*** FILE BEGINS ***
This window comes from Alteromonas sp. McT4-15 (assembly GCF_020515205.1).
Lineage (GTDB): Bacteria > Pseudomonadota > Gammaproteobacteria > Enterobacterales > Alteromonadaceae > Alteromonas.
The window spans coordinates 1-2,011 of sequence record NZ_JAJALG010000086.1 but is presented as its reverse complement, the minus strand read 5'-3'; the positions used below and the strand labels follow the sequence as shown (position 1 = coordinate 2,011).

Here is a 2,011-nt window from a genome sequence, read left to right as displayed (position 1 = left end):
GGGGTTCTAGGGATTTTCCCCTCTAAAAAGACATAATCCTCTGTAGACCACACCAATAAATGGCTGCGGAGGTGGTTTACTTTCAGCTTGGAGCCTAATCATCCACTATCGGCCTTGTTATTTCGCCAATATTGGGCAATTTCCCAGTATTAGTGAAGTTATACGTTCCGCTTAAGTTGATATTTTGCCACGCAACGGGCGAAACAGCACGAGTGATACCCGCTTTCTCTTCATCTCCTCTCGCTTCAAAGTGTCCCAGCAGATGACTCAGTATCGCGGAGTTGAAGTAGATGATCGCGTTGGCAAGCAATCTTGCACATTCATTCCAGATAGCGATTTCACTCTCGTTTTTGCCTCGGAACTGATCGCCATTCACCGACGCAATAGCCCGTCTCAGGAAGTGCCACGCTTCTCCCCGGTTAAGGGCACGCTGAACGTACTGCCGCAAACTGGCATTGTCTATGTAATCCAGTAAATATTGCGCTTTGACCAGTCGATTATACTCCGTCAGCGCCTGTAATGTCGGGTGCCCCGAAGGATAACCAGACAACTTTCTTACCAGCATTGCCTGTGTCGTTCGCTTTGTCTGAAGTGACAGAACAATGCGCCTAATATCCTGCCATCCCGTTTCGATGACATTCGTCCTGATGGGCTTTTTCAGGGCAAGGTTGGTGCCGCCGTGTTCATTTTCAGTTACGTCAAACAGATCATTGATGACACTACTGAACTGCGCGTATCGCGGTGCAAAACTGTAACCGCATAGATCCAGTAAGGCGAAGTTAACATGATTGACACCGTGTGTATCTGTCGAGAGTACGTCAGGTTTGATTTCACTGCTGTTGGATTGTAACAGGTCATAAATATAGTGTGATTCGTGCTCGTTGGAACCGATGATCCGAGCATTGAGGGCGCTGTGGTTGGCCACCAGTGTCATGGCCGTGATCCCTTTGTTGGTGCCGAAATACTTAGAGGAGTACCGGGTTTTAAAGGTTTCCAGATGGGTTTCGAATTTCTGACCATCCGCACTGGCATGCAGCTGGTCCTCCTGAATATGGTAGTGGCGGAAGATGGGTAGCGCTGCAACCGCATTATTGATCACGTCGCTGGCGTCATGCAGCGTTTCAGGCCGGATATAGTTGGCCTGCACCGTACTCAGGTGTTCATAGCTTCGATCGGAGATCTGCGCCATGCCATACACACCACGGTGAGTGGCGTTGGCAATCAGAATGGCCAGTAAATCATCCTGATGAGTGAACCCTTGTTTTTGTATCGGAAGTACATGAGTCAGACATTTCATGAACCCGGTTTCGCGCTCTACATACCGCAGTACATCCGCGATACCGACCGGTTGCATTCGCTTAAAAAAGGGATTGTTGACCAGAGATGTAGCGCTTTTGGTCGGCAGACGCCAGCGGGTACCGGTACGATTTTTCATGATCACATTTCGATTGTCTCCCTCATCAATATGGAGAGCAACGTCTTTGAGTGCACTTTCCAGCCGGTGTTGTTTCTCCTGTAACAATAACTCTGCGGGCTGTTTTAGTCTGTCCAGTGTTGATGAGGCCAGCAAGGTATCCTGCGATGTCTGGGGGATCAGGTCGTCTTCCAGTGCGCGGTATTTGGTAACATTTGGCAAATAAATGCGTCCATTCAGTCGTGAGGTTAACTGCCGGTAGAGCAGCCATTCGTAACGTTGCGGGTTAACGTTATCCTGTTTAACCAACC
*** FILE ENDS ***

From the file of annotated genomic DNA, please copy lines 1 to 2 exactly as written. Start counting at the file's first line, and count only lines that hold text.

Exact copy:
This window comes from Alteromonas sp. McT4-15 (assembly GCF_020515205.1).
Lineage (GTDB): Bacteria > Pseudomonadota > Gammaproteobacteria > Enterobacterales > Alteromonadaceae > Alteromonas.